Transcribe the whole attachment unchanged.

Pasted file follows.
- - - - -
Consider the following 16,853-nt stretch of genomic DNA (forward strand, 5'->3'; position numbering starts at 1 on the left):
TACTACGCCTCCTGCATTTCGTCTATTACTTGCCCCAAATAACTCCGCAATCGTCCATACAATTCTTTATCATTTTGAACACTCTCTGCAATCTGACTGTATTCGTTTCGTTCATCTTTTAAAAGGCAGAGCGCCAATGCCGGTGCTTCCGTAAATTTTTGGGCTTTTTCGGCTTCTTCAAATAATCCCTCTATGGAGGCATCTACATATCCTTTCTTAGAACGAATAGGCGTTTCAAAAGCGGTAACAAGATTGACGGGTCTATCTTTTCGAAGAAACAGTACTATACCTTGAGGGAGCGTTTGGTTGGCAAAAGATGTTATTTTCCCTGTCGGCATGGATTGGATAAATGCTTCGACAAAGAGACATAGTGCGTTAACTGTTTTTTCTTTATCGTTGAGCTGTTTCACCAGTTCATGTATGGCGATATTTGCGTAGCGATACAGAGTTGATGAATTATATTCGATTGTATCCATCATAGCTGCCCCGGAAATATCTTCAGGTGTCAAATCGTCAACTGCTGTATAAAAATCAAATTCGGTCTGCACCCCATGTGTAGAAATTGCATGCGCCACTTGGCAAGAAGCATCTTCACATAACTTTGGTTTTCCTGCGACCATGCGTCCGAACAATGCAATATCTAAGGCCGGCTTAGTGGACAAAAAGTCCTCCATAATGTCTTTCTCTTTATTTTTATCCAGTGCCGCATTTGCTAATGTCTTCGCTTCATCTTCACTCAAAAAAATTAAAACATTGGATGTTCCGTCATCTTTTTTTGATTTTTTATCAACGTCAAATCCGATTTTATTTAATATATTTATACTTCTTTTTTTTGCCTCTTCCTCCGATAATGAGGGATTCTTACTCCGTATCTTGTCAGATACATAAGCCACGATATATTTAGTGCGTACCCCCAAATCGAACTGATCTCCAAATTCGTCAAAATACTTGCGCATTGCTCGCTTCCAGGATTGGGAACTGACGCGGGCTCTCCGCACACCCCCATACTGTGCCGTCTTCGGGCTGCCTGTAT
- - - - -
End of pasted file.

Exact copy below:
Consider the following 16,853-nt stretch of genomic DNA (forward strand, 5'->3'; position numbering starts at 1 on the left):
TACTACGCCTCCTGCATTTCGTCTATTACTTGCCCCAAATAACTCCGCAATCGTCCATACAATTCTTTATCATTTTGAACACTCTCTGCAATCTGACTGTATTCGTTTCGTTCATCTTTTAAAAGGCAGAGCGCCAATGCCGGTGCTTCCGTAAATTTTTGGGCTTTTTCGGCTTCTTCAAATAATCCCTCTATGGAGGCATCTACATATCCTTTCTTAGAACGAATAGGCGTTTCAAAAGCGGTAACAAGATTGACGGGTCTATCTTTTCGAAGAAACAGTACTATACCTTGAGGGAGCGTTTGGTTGGCAAAAGATGTTATTTTCCCTGTCGGCATGGATTGGATAAATGCTTCGACAAAGAGACATAGTGCGTTAACTGTTTTTTCTTTATCGTTGAGCTGTTTCACCAGTTCATGTATGGCGATATTTGCGTAGCGATACAGAGTTGATGAATTATATTCGATTGTATCCATCATAGCTGCCCCGGAAATATCTTCAGGTGTCAAATCGTCAACTGCTGTATAAAAATCAAATTCGGTCTGCACCCCATGTGTAGAAATTGCATGCGCCACTTGGCAAGAAGCATCTTCACATAACTTTGGTTTTCCTGCGACCATGCGTCCGAACAATGCAATATCTAAGGCCGGCTTAGTGGACAAAAAGTCCTCCATAATGTCTTTCTCTTTATTTTTATCCAGTGCCGCATTTGCTAATGTCTTCGCTTCATCTTCACTCAAAAAAATTAAAACATTGGATGTTCCGTCATCTTTTTTTGATTTTTTATCAACGTCAAATCCGATTTTATTTAATATATTTATACTTCTTTTTTTTGCCTCTTCCTCCGATAATGAGGGATTCTTACTCCGTATCTTGTCAGATACATAAGCCACGATATATTTAGTGCGTACCCCCAAATCGAACTGATCTCCAAATTCGTCAAAATACTTGCGCATTGCTCGCTTCCAGGATTGGGAACTGACGCGGGCTCTCCGCACACCCCCATACTGTGCCGTCTTCGGGCTGCCTGTAT